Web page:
In this context, any woman refusing the advances of a man may be punished with violence and rape regardless of her sexual identity. It's worse when they actually are lesbians. Families use violence on their sisters and daughters to enforce traditional female behavior, including marrying and producing children. Ditto for gender variant people.

In 2001, J-FLAG managed to document the case of one woman who was attacked by a co-worker she had often rejected. After finding out she was a lesbian, he accused her of being "unfriendly," and insulted her. When she made retaliatory comments about his wife, he punched her in the face several times, then hit her with a vase and a metal paper punch.

Taking Back the Night — and Days
The AIDS backlash in the 80's not only closed the five gay bars in Kingston, but pretty much shut down the Gay Freedom Movement dating from the 70's as the stakes of being out were raised.

J-FLAG was founded in 1998 in response to calls for public input into constitutional reforms. Their first act was to submit a proposal to include sexual orientation in the non-discrimination clause. That was denied, but the group continues to push for the repeal of sodomy laws even though the major political parties continue to affirm them. Some reportedly even used anti-gay songs as campaign themes during the last election.

J-FLAG relies on a three-pronged approach of legal reform, education, and support within the community. They offer sensitivity training seminars, run support groups and hotlines, record abuses, and assist with asylum cases, in at least four cases meeting with success. AIDS is also a priority. There are more than 20,000 people living with HIV/AIDS in Jamaica. Activists trying to hand out condoms and promote safe sex are routinely harassed by police. Worse, those who may have HIV/AIDS are too ashamed or afraid to be tested and seek treatment.

Tony Hron, J-FLAG's Programme Director, says one of the challenges is financing. Because of threats of violence, "Most Jamaican gays are so far in the closet, they don't even want to write a cheque with our name on it, for fear someone at their bank will expose them." His most promising news was that doors were opening for collaboration with the human rights organization, Jamaicans for Justice, which "up to this point have declined to support us." J-FLAG is also receiving support from Black Gay UK which is sponsoring an online signature drive at for the sodomy law repeal.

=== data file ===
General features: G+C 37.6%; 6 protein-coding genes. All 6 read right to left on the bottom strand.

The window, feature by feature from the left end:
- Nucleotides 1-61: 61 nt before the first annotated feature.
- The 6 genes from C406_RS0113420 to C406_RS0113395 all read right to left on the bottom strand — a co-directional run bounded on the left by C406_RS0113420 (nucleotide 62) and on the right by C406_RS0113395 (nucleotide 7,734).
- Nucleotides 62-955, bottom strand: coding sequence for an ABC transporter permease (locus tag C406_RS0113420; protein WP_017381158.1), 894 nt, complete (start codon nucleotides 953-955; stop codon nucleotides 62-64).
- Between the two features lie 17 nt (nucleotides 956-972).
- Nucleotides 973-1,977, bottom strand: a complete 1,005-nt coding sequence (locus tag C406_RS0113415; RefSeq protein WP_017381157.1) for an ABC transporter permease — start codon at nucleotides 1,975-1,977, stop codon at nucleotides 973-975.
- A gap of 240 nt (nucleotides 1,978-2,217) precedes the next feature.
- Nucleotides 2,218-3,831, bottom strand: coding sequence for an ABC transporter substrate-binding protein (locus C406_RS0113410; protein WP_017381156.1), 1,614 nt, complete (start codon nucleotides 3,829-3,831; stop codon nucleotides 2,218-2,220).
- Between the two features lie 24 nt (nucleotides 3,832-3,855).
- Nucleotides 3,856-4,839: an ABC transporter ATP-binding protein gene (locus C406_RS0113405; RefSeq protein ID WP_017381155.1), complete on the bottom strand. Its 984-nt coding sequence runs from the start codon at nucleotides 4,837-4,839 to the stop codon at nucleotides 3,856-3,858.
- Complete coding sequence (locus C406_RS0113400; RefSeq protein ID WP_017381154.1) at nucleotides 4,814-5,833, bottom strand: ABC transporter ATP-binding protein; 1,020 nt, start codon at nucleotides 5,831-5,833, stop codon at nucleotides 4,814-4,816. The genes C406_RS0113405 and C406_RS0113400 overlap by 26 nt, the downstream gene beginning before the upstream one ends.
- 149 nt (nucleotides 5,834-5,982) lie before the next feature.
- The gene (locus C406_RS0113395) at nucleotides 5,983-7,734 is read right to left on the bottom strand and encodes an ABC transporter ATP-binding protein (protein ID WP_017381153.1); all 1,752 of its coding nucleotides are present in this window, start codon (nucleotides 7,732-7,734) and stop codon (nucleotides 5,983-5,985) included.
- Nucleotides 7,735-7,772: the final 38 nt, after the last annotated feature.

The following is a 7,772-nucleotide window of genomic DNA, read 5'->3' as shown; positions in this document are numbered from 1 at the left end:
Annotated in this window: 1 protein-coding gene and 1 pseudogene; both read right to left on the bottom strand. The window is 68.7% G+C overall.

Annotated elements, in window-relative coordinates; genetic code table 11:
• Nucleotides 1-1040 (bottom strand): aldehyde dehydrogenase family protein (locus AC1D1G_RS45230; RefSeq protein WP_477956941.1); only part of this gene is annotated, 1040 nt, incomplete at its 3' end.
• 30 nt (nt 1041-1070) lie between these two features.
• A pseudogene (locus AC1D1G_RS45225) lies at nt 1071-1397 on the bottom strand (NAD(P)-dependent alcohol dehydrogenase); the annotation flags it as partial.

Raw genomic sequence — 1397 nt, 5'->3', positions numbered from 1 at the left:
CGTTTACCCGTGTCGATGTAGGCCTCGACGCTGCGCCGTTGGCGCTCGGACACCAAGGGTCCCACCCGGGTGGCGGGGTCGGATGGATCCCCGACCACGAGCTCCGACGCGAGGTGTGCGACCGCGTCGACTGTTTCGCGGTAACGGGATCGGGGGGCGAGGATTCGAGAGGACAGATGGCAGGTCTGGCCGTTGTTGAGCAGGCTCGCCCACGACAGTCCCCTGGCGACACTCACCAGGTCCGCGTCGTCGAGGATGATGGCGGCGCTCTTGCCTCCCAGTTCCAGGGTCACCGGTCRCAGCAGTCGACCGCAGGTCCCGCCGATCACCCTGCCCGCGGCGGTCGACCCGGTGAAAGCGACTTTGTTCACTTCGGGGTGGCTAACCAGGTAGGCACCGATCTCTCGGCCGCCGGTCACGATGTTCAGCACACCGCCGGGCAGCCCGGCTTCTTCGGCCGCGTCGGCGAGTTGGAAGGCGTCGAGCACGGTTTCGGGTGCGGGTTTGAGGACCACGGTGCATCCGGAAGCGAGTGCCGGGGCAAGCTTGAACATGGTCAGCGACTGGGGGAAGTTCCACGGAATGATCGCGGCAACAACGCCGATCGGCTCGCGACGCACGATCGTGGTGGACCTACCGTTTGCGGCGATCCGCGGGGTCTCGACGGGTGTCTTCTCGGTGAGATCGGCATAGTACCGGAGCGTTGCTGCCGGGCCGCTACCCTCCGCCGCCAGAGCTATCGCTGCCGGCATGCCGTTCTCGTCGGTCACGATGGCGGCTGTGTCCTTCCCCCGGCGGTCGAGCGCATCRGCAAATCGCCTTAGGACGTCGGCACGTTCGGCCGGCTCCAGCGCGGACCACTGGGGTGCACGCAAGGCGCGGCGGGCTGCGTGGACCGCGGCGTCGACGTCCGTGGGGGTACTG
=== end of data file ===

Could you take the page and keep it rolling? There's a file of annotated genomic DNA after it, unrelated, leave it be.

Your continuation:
The Same Boat
Spragga Benz sets out the real issue, the future of Jamaica, in his musical claim-staking quoted before, "Why man waan wine man in front a I man? [Why does a man want to dance with another man in front of me?] / That caan gwann inna my land [That can't go on in my land] / From east and west, north and south / Get ready and guns out".

The fight for gay rights truly is a battle of national proportions because the problems of LGBT people in Jamaica are intrinsically linked to those facing the entire country: violence, poverty, disenfranchisement. Thirty-four percent of the population is below the poverty line. Elections are marked by violence. The police make their own laws. Vigilante violence not only targets "battymen," but anyone perceived as criminal or deviant.

Instead of claiming ground for a minority, those fighting for gay rights, like non-discrimination, equal protection under the law, and the right to participate in the political process are actually working towards a better future for all Jamaicans.

Jamaica: Accounts of Anti-gay Violence

From the Web

Jamaica Forum for Lesbians, All-Sexuals and Gays (J-FLAG)
World Factbook: Jamaica
Amnesty International Report 2003: Jamaica
Gender and Violence in Jamaica
Lonely Planet: Jamaica History and Politics